Desperate for a picture for today, I headed out to the garden. I had in mind to check out the tomatoes. We have a billion ripe ones - more on that in a later post - stay tuned. So I did some photographs of the ripe ones, and then while looking around, this tomato jumped out at me. It was the green on green color pallet, next to a flower garden full of brilliant colors. This is another one of those French tomatoes given to us by our friends from across town.
Posted by Ken Spencer at 7:34 PM
Thursday, August 25, 2016
I brought this telescope into the house, so I could disassemble it to clean the telescope mirror. I never even considered that this would happen - that one of the cats would SIT in the telescope! The good news is that the mirror in the bottom of the telescope is covered by a Plexiglass cover, and then on top of that is a one-inch thick foam rubber pad. So the delicate surface is well protected. Given that the mirror is safe, then I can laugh out loud, once again, at cat behavior!
Posted by Ken Spencer at 9:35 PM
Wednesday, August 24, 2016
I did the program tonight at our astronomy club. The project was to learn how to draw features on the surface of the moon, like craters. They viewed one image of a crater projected on the screen which they used to draw from. I can't take credit for the idea of the talk. I attended this talk at the Northeast Astronomy Forum back in the spring, given by the president of the Astronomical League. The author was kind enough to send me his Powerpoint presentation which I presented tonight. Here's the really cool part - almost everyone said "I'm not an artist, I can't possibly do this." I suggested they try anyway. So many of the people were stunned that they could make such a nice drawing! It was really rewarding to see how happy and surprised they were. Please click on the second photograph to see the drawing in detail.
Posted by Ken Spencer at 9:30 PM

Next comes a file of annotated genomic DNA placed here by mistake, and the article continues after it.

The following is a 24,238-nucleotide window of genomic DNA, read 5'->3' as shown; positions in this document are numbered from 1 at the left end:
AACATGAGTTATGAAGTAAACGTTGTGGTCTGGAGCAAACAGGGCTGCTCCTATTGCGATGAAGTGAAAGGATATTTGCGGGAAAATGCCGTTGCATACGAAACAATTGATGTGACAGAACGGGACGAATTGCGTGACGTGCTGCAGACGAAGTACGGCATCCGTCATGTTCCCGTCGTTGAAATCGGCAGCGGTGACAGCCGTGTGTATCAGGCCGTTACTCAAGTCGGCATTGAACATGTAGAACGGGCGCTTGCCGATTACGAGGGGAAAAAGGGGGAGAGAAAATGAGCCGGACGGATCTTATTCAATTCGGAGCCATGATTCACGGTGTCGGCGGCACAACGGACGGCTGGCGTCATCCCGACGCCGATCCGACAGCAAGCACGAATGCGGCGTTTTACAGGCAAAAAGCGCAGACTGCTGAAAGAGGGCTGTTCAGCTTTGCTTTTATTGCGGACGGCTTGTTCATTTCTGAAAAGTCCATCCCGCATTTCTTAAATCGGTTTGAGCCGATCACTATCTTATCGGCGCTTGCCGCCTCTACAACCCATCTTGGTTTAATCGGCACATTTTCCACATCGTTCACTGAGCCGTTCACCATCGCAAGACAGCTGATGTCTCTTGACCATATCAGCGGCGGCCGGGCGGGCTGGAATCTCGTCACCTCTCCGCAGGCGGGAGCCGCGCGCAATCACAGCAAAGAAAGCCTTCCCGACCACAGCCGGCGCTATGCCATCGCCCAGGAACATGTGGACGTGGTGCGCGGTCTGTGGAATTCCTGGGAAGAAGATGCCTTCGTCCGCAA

Tuesday, August 23, 2016
Does this look like the end of the world, or what! It was pretty exciting around here with thunderstorms day after day, in the last two weeks. I was headed into the grocery store and the sky was a bit dark in the northwest, but no big deal. It didn't take me long to shop, and when I came out this is what I saw. I only had a couple of minutes to grab a few frames, and then the rain began to fall. I just made it back to the car, unscathed. Thunderstorms really are magnificent!
Posted by Ken Spencer at 10:07 PM
Monday, August 22, 2016
OK, so this is a crazy story! Kathy and I took an AAA Driver Improvement Course today. We were listening to the instructor as she taught the course, and I noticed this guy who was not paying attention to the course. I took this photo thinking that it would be another "not paying attention" photo. On our first break, I went over to the guy - I have no idea why - and asked what book he was reading. He was reading "Command and Control" a book about nuclear weapons and all the accidents that have happened since nuclear weapons were invented! I could not believe it! I have been reading a book called "Atomic Accidents," about all the accidents from atomic research, and building atomic weapons and nuclear power plants since the 1940's. I was stunned that two people in a room of 40 people were reading such exotic books!
Posted by Ken Spencer at 7:56 PM
Sunday, August 21, 2016